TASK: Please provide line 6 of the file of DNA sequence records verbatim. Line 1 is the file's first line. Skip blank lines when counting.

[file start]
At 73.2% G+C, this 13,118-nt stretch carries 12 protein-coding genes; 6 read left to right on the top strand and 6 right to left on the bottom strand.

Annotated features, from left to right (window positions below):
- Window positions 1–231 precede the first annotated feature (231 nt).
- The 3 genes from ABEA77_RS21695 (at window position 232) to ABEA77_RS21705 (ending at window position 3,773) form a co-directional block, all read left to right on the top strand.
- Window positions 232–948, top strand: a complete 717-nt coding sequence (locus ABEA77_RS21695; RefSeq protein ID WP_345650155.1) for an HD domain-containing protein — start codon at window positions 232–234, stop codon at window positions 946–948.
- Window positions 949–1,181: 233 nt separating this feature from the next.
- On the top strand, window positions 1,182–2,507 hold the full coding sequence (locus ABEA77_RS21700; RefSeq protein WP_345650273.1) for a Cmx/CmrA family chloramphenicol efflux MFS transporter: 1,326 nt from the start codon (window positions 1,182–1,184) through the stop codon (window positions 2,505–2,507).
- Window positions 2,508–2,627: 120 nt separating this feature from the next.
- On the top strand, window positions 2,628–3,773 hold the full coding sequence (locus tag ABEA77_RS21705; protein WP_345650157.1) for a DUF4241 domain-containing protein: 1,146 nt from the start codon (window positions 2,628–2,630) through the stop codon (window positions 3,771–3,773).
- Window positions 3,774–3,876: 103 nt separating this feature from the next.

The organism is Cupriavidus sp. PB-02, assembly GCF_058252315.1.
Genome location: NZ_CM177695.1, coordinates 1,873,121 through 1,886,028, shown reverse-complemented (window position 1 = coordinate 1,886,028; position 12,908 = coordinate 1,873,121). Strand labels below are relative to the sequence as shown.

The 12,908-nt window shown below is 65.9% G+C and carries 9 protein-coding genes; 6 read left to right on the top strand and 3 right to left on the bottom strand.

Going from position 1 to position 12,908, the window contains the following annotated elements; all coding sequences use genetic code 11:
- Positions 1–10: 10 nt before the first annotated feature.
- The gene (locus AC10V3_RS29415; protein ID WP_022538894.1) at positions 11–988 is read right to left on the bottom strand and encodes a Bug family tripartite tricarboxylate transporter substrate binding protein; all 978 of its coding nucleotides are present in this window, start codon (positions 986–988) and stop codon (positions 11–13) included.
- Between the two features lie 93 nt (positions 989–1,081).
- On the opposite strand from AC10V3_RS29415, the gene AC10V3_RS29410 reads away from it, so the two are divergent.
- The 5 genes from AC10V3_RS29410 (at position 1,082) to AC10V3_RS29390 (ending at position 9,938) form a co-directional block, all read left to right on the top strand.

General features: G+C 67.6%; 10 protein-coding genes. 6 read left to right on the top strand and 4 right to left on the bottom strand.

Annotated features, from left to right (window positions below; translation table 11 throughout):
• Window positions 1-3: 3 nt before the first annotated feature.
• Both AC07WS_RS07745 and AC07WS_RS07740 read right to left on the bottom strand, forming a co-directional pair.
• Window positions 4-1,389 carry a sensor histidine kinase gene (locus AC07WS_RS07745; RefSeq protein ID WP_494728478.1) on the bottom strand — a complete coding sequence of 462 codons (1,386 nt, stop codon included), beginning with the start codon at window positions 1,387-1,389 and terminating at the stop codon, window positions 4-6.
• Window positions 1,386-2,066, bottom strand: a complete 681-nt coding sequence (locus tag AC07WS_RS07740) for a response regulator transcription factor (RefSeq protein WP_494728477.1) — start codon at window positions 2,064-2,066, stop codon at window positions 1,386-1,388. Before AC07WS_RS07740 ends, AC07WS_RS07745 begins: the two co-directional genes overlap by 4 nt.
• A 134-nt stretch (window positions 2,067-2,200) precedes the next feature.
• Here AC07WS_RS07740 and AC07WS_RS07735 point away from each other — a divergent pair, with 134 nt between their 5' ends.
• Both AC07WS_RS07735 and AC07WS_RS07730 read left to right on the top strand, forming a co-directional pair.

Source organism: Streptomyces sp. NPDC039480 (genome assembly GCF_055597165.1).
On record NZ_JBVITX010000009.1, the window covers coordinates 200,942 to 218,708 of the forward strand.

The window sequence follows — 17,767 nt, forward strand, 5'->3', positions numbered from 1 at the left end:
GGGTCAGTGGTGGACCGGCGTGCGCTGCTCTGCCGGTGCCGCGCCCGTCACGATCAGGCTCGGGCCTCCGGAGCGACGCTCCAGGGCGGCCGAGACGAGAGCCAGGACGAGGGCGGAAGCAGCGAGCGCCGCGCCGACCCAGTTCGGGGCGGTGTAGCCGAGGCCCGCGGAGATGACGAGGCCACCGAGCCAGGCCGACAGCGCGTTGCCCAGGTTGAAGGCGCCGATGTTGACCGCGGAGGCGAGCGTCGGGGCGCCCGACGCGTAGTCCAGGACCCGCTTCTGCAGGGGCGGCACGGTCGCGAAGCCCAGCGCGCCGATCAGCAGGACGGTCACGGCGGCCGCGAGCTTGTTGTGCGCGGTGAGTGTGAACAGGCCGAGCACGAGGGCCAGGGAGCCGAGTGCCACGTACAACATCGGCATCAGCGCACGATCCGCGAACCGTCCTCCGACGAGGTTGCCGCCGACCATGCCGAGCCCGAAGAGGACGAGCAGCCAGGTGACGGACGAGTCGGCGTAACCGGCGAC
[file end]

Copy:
- Window positions 949–1,181: 233 nt separating this feature from the next.